Hat tip to Michelle Obama Watch for pointing out these four interesting articles on Michelle Obama.
Sophia Nelson writes a good article on how many Black Professional Women see themselves in Michelle Obama and the attacks that have been placed at her feet.
There she is -- no, not Miss America, but the Angela-Davis-Afro-wearing, machine-gun-toting, angry, unpatriotic Michelle Obama, greeting her husband with a fist bump instead of a kiss on the cheek.
It was supposed to be satire, but the caricature of Barack Obama and his wife that appeared on the cover of the New Yorker last week rightly caused a major flap. And among black professional women like me and many of my sisters in the Alpha Kappa Alpha sorority, who happened to be gathered last week in Washington for our 100th anniversary celebration, the mischaracterization of Michelle hit the rawest of nerves.
Welcome to our world.
We've watched with a mixture of pride and trepidation as the wife of the first serious African American presidential contender has weathered recent campaign travails -- being called unpatriotic for a single offhand remark, dubbed a black radical because of something she wrote more than 20 years ago and plastered with the crowning stereotype: "angry black woman." And then being forced to undergo a politically mandated "makeover" to soften her image and make her more palatable to mainstream America.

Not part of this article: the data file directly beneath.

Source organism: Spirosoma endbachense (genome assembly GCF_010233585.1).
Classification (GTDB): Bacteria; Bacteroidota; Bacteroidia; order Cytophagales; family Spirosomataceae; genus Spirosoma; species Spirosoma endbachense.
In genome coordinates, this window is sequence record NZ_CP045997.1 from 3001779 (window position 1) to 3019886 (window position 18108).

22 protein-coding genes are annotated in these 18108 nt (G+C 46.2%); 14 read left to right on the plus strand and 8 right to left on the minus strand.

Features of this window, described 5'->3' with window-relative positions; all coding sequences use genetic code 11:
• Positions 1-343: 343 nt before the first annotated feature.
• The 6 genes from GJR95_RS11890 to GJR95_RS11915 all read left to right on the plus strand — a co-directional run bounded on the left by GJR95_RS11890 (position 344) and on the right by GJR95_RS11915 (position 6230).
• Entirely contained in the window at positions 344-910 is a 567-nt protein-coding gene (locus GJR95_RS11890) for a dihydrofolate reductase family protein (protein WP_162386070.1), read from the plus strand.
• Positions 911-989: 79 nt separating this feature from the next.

Sad to say, but what Obama has undergone, though it's on a national stage and on a much more prominent scale, is nothing new to professional African American women. We endure this type of labeling all the time. We're endlessly familiar with the problem Michelle Obama is confronting -- being looked at, as black women, through a different lens from our white counterparts, who are portrayed as kinder, gentler souls who somehow deserve to be loved and valued more than we do. So many of us are hoping that Michelle -- as an elegant and elusive combination of successful career woman, supportive wife and loving mother -- can change that.
This article dovetails and is reinforced by one at the Detroit Free Press:
Michelle Obama credited with helping recast image of U.S. black women
BY CASSANDRA SPRATLING • FREE PRESS STAFF WRITER • July 20, 2008